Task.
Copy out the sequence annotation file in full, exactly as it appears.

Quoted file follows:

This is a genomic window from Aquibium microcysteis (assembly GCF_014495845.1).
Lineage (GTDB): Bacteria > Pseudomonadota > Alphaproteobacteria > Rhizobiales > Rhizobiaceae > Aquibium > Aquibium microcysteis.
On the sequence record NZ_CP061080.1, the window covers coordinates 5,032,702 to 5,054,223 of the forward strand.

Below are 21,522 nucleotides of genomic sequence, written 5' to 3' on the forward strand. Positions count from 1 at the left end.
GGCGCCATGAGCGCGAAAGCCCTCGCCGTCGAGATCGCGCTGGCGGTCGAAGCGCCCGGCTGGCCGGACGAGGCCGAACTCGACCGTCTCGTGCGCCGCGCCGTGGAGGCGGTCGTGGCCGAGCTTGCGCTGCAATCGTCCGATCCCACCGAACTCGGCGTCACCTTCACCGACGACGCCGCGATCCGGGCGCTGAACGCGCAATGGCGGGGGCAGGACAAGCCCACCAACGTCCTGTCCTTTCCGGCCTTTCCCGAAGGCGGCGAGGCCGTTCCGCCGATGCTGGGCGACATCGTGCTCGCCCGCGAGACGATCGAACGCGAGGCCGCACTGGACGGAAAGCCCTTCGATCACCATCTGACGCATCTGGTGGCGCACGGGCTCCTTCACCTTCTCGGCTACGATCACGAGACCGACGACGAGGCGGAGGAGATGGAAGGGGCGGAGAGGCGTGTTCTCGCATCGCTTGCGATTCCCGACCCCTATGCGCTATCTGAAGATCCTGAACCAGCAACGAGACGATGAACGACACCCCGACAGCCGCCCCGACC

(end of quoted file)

This is a genomic window from Aquibium microcysteis (assembly GCF_014495845.1).
Lineage (GTDB): Bacteria > Pseudomonadota > Alphaproteobacteria > Rhizobiales > Rhizobiaceae > Aquibium > Aquibium microcysteis.
On the sequence record NZ_CP061080.1, the window covers coordinates 5,032,702 to 5,054,223 of the forward strand.

Below are 21,522 nucleotides of genomic sequence, written 5' to 3' on the forward strand. Positions count from 1 at the left end.
GGCGCCATGAGCGCGAAAGCCCTCGCCGTCGAGATCGCGCTGGCGGTCGAAGCGCCCGGCTGGCCGGACGAGGCCGAACTCGACCGTCTCGTGCGCCGCGCCGTGGAGGCGGTCGTGGCCGAGCTTGCGCTGCAATCGTCCGATCCCACCGAACTCGGCGTCACCTTCACCGACGACGCCGCGATCCGGGCGCTGAACGCGCAATGGCGGGGGCAGGACAAGCCCACCAACGTCCTGTCCTTTCCGGCCTTTCCCGAAGGCGGCGAGGCCGTTCCGCCGATGCTGGGCGACATCGTGCTCGCCCGCGAGACGATCGAACGCGAGGCCGCACTGGACGGAAAGCCCTTCGATCACCATCTGACGCATCTGGTGGCGCACGGGCTCCTTCACCTTCTCGGCTACGATCACGAGACCGACGACGAGGCGGAGGAGATGGAAGGGGCGGAGAGGCGTGTTCTCGCATCGCTTGCGATTCCCGACCCCTATGCGCTATCTGAAGATCCTGAACCAGCAACGAGACGATGAACGACACCCCGACAGCCGCCCCGACC